Makenna Goodman  @  ChelseaGreen

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Leaf Raking, Rock Heaving, and Baking (Oh My!)

Posted on Tuesday, April 14th, 2009 at 10:00 am by Makenna Goodman

I had a great time this weekend preparing for the planting season, and planning planning planning. First, we stacked wood, an ongoing process that has taken many hours this spring. Wood for the sugar house next year, wood for home heating next year (both the wood-heated furnace and the woodstove in the kitchen), and wood for whatever else, maybe to sell, maybe to trade. I tried out the splitter a couple times, and I'll probably do a lot more stacking as the spring continues. My favorite type of wood is what we call "Sweeties"–the small, thin branches that are smooth, gray and round, mainly from beech trees. It looks almost fake when you take in the sight of a Sweetie Pile.

I spent a full day raking up dead leaves from around the house–one of the most satisfying Saturday activities I've ever done. I think the leaves acted as a kind of mulch, keeping weeds from growing, because underneath the layer of leaves was fresh soil, and occasionally a cluster of stubby green flower stalks. I raked leaves into large piles and then scooped them up with outstretched arms into a handmade wooden garden cart. Once the cart was full, I wheeled the cart down to a corner of the still-bare garden bed (one of three surrounding the house), and emptied the leaves into a large pile, for later use. I guess we'll save it for layers in the compost pile, or mulch in the garden. It was hard work on my arms and my back, raking all day, and I cleared layer after layer of leaves in the spring sun. But it felt really good. I thought about what I would have been doing three months ago, when I lived in New York City, before moving to rural Vermont. Nothing that felt nearly as satisfying as sitting on the porch looking at the work I had done–fully by hand. And it's pretty cool not to use a leaf blower, not to waste fossil fuels, and to incorporate a kind of quietness to work, to the movement of my body, and to the soil and the flowers that I swear to you were growing even as I walked past. And what a sight it is to discover a stone wall that has been hidden!!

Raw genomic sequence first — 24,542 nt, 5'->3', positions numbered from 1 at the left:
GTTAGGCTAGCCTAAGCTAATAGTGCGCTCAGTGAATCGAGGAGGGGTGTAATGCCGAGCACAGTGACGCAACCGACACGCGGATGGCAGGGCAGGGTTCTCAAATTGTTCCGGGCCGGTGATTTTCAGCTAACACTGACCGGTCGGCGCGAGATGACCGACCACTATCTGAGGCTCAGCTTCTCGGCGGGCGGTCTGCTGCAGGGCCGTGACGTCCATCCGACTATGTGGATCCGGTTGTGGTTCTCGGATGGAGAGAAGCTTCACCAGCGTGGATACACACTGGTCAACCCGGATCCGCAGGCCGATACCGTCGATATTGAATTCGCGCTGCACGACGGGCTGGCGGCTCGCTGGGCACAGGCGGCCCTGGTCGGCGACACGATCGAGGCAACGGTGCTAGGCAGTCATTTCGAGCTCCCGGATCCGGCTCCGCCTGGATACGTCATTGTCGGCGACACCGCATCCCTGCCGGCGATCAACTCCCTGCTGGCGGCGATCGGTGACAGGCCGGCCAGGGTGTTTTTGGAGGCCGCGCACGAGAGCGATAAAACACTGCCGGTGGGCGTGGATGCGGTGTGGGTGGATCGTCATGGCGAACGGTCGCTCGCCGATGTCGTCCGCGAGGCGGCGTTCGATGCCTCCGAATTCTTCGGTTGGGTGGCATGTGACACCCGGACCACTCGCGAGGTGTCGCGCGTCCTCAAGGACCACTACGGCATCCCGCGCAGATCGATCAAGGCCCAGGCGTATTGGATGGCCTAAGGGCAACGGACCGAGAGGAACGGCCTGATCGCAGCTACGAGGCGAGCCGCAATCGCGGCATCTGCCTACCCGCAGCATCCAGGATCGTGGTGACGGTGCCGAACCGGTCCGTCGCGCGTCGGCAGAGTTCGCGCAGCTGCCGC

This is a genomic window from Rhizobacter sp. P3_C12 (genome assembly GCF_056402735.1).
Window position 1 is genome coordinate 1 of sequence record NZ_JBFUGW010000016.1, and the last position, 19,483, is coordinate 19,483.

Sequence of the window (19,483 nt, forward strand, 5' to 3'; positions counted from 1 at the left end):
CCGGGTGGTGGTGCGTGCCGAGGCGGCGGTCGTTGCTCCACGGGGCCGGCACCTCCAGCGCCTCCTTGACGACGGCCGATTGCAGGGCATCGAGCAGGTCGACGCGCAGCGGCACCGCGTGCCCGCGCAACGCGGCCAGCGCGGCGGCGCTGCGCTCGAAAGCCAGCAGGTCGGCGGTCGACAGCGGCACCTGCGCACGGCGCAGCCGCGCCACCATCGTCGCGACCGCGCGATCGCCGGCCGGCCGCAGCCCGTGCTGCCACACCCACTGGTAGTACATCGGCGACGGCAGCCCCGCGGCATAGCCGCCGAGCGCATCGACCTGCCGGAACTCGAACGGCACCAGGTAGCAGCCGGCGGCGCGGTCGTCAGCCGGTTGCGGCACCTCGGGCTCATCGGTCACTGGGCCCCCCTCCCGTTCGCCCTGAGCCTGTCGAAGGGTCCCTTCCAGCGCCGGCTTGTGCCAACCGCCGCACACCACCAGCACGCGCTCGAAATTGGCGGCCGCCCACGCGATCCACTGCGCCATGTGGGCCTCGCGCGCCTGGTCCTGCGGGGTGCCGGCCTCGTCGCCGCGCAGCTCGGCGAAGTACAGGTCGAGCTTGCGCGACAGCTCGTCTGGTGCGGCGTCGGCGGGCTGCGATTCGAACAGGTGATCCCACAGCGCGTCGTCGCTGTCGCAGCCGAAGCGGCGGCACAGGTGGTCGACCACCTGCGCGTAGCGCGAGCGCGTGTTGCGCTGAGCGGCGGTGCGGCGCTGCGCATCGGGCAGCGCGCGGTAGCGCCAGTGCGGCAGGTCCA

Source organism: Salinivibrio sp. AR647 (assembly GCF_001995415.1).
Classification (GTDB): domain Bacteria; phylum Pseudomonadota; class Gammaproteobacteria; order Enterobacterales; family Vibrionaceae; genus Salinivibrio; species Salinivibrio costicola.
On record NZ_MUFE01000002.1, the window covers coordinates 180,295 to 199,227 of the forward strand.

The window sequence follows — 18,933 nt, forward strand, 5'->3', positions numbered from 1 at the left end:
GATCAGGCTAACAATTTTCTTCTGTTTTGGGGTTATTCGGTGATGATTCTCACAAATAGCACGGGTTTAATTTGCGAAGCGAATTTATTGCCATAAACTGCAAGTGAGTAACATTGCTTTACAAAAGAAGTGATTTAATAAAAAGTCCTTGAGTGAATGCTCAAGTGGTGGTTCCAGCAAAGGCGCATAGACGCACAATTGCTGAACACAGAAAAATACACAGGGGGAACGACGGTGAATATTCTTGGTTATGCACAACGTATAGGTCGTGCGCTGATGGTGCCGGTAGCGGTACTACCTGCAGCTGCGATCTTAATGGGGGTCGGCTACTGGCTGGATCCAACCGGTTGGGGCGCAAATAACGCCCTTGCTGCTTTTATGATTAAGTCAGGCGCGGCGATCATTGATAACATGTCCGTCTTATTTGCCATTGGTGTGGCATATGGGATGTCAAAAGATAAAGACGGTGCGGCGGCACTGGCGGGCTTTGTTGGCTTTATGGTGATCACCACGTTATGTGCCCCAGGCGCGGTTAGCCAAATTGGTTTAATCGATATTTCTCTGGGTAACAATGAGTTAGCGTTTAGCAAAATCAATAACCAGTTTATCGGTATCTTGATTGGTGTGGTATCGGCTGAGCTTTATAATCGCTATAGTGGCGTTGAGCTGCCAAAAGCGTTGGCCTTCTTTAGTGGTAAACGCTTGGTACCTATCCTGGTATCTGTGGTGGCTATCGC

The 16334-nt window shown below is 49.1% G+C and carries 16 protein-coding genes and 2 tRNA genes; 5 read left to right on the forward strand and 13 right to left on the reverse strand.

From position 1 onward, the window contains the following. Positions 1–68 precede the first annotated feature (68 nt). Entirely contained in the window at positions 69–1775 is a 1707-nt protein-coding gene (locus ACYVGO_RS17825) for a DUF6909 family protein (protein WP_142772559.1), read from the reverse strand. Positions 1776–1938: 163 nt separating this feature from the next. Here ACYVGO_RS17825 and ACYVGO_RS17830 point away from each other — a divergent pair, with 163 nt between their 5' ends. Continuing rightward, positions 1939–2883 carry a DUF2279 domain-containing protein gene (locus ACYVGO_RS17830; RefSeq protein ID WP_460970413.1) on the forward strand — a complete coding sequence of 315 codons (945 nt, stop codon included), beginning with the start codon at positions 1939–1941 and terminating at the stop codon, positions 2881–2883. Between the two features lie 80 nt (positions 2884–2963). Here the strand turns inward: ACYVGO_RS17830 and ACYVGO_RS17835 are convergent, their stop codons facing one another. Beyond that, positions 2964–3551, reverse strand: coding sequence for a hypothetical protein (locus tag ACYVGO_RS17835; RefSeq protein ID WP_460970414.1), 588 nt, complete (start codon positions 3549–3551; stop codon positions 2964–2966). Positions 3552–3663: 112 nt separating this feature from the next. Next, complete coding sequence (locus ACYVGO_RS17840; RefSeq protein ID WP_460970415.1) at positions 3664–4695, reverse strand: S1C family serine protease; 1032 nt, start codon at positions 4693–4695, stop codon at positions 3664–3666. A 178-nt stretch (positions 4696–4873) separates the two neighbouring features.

Then it was attacking a huge, dead Echinacea brush-pile, that was an ugly mass of hardened, reed-like sticks with little hairy heads. We took that thing to task with a big machete, a gift from a friend who is about to start an oyster farm in Rhode Island. And when all the hacking was through, we took a walk around the property. It's hard to describe the way Vermont feels at the beginning of spring. For months and months, all has been covered in a thick layer of white. Now, it's as if the whole landscape is slowly coming to life. The ice is shifting out from the center of lakes, rivers are running, moss is peeking out on rock faces, and worms are long and pink in the black dirt. I even came across a frog, wedged under a boulder.